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The most common question a survivor receives after exiting an abusive relationship is “why didn’t you just leave?” This question is wildly inappropriate and ignorant to ask because it discredits the survivor and makes the solution to abuse look fairly simple.  The reality is, abuse is not simple. Nor is the solution. Abuse is not a one-time occurrence; it is typically a consecutive cycle full of psychological manipulation. The cycle of abuse, which SafeHomes uses to help survivors understand the abuse, consists of three main stages: the Tension Building stage, the Incident of Abuse, and the Honeymoon stage. To explore these stages further, they will be applied to the story of Michelle.

To anyone who knows Michelle, she is a hustler, a go-getter, and outspoken. She always had big ambitions and went on to earn her engineering degree to step into her dream role as an engineer. While she always considered herself well off and independent, Michelle still found herself within the grips of an abusive relationship. Michelle suffered from verbal and physical abuse. She met her abuser through family and started what she assumed would be a happy and healthy relationship. As the relationship went on, Michelle's boyfriend began to act controlling. Michelle had entered the tension building stage of the first abuse cycle she would endure. The tension building stage is defined by the abuser becoming angrier and anxiety rising within the victim. Signs of the tension building stage may include the feeling of “walking on eggshells”, isolation from friends and family, and physical expressions of anger. For Michelle, her abuser would make comments on the way she would dress and who she would see. At first, Michelle had assumed he cared about her and was being cute, however things gradually took a turn.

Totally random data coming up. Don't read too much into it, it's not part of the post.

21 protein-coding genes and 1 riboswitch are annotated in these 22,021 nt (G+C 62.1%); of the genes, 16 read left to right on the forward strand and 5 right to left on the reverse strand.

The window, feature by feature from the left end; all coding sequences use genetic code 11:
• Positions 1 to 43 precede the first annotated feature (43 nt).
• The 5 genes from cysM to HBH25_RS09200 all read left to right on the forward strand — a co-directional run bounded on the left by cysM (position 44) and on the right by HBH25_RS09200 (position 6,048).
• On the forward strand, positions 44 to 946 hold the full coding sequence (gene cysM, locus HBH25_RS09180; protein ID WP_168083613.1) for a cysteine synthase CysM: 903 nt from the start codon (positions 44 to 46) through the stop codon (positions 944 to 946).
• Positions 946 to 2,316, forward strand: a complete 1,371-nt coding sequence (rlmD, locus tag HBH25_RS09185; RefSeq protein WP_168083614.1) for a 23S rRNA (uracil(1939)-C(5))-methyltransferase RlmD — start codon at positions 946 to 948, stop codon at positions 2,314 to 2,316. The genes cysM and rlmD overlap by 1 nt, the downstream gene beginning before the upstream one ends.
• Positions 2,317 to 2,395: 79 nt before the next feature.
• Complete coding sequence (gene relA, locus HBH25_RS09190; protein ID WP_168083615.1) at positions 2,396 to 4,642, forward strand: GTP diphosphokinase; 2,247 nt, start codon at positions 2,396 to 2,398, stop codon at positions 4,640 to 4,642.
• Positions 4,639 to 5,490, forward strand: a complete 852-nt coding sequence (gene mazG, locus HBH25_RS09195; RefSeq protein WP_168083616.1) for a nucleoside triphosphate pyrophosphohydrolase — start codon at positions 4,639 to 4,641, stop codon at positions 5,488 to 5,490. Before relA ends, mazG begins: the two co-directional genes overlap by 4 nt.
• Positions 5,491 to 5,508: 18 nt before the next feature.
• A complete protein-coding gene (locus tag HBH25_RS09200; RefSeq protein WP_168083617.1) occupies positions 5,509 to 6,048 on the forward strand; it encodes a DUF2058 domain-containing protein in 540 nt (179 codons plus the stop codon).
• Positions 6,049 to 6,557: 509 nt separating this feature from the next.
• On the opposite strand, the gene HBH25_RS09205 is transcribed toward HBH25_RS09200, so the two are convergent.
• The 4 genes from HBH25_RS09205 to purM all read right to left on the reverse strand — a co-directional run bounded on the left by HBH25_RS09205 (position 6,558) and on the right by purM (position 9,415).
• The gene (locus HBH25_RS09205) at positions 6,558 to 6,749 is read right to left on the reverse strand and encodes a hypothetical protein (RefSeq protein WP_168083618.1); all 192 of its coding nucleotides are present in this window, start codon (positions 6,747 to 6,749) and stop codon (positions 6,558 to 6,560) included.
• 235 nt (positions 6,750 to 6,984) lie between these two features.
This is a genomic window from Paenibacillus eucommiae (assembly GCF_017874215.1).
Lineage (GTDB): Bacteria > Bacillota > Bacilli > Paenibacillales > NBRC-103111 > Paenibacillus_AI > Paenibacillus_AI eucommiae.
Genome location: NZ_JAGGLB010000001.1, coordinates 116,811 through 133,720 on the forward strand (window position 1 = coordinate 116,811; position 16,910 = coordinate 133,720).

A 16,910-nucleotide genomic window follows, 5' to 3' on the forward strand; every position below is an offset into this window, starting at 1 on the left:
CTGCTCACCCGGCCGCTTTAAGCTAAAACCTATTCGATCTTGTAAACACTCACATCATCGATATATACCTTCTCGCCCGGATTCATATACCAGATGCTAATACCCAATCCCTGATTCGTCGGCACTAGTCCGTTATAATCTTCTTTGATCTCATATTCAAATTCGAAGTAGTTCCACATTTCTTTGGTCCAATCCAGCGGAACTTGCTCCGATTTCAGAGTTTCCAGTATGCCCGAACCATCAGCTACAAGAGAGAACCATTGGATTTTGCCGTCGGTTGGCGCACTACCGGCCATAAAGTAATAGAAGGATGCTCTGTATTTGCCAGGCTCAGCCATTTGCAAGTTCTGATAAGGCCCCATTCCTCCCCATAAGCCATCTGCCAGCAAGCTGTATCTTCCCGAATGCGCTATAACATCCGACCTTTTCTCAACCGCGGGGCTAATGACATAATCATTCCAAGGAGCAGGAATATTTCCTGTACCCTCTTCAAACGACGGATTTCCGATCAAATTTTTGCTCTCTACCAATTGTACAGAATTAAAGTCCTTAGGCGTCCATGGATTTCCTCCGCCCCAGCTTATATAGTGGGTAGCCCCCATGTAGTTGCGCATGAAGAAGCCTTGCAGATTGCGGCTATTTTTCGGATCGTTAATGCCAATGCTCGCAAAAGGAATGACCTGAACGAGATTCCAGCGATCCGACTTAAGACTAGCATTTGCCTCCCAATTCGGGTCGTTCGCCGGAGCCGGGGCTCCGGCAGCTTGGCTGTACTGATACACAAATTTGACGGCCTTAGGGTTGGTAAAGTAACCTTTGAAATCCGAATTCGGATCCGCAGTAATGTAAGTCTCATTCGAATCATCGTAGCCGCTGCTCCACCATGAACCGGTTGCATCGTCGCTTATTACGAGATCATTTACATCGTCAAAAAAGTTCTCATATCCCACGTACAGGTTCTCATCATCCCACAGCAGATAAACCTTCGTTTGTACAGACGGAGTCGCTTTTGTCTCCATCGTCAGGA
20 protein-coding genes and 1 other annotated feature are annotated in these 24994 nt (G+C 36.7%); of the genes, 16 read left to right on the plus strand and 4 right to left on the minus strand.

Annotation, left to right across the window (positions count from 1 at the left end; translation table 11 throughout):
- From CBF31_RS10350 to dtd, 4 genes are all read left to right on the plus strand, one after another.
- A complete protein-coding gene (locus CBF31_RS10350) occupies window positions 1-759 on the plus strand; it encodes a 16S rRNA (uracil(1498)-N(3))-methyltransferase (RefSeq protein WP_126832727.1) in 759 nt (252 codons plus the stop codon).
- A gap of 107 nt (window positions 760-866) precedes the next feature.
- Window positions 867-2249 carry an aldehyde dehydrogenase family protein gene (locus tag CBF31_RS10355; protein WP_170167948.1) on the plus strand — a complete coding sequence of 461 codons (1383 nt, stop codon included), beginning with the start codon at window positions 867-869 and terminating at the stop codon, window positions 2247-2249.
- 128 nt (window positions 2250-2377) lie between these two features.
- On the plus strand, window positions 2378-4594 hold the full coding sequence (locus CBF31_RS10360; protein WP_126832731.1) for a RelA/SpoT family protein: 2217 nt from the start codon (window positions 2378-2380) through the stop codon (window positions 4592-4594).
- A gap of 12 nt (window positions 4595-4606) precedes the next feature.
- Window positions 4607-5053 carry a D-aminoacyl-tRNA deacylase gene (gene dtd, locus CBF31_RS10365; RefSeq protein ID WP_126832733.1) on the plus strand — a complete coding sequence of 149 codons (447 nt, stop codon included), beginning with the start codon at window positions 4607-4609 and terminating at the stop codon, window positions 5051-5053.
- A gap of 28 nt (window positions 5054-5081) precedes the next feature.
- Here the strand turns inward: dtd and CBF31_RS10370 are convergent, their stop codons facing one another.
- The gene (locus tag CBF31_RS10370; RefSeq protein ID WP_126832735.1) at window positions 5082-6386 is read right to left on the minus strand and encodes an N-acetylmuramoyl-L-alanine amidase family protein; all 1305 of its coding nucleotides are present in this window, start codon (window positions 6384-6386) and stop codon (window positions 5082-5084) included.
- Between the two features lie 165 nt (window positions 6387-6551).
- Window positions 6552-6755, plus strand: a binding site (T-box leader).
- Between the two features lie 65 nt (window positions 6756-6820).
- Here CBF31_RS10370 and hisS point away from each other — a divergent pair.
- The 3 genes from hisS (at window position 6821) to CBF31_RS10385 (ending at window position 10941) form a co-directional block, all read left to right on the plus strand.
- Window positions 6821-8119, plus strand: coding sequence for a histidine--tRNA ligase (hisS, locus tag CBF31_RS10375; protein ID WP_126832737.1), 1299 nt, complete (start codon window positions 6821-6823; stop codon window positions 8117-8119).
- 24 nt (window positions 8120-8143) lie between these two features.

Eight months into the relationship, the first incident of abuse took place. While driving in the car, her boyfriend backhanded her. Michelle's first reaction was one of shock and she instantly stood up for herself and told him never to put his hands on her again. At the time, Michelle was naïve to what abuse was and who got abused. She never assumed that particular instance was abuse because she thought successful, outspoken women like herself never got abused. Assuming that she had done something to upset him, Michelle forgave her abuser and believed that he would never get physical again.

Together they entered the honeymoon stage of the cycle of abuse. The honeymoon phase is recognizable by the reconciliation after the fight. Abusers may shower their partner with gifts, express love, and beg for forgiveness with exaggerated promises. The honeymoon phase makes the relationship feel like new and puts the victim back in the control of the abuser. By having the honeymoon stage, the victim associates the incidents of abuse as separate scenarios and has a harder time realizing they are being abused consistently.

After her first incident, Michelle repeated the cycle of abuse hundreds of times before finding the courage to leave. She had denied that she was being abused due to how spread out the stages would be. She assumed for the acts to be abuse they had to happen consecutively over a span of days. It was not until she met with SafeHomes multiple times that she realized she was in an abusive relationship.

Michelle was recommended SafeHomes by Columbia County Sheriff's Office after they received a call about a domestic dispute from one of her neighbors. Shortly after, Michelle began going to counseling provided by SafeHomes to find solutions to help her relationship. It took multiple sessions for Michelle to realize she was being abused and learn the tools for a healthy relationship. Finally, after one particularly tiring argument, she decided to leave for good.

Today, Michelle is doing amazing things in her career and still holds on to the uplifting relationships she has made at SafeHomes. She has proved that her habits are more than a pattern and that she could do whatever she puts her mind to. When asked to give one piece of advice to others, she urged people to “listen to their intuition.” She claimed, “the body knows when something is wrong, and it is our job as people to act upon those responses.”

Michelle's story proves that the cycle of abuse truly could happen to anyone. However, while strong, the pattern is breakable. If you or someone you know identifies with Michelle's story and/or the cycle of abuse, please call the SafeHomes hotline at 7067362499 today.

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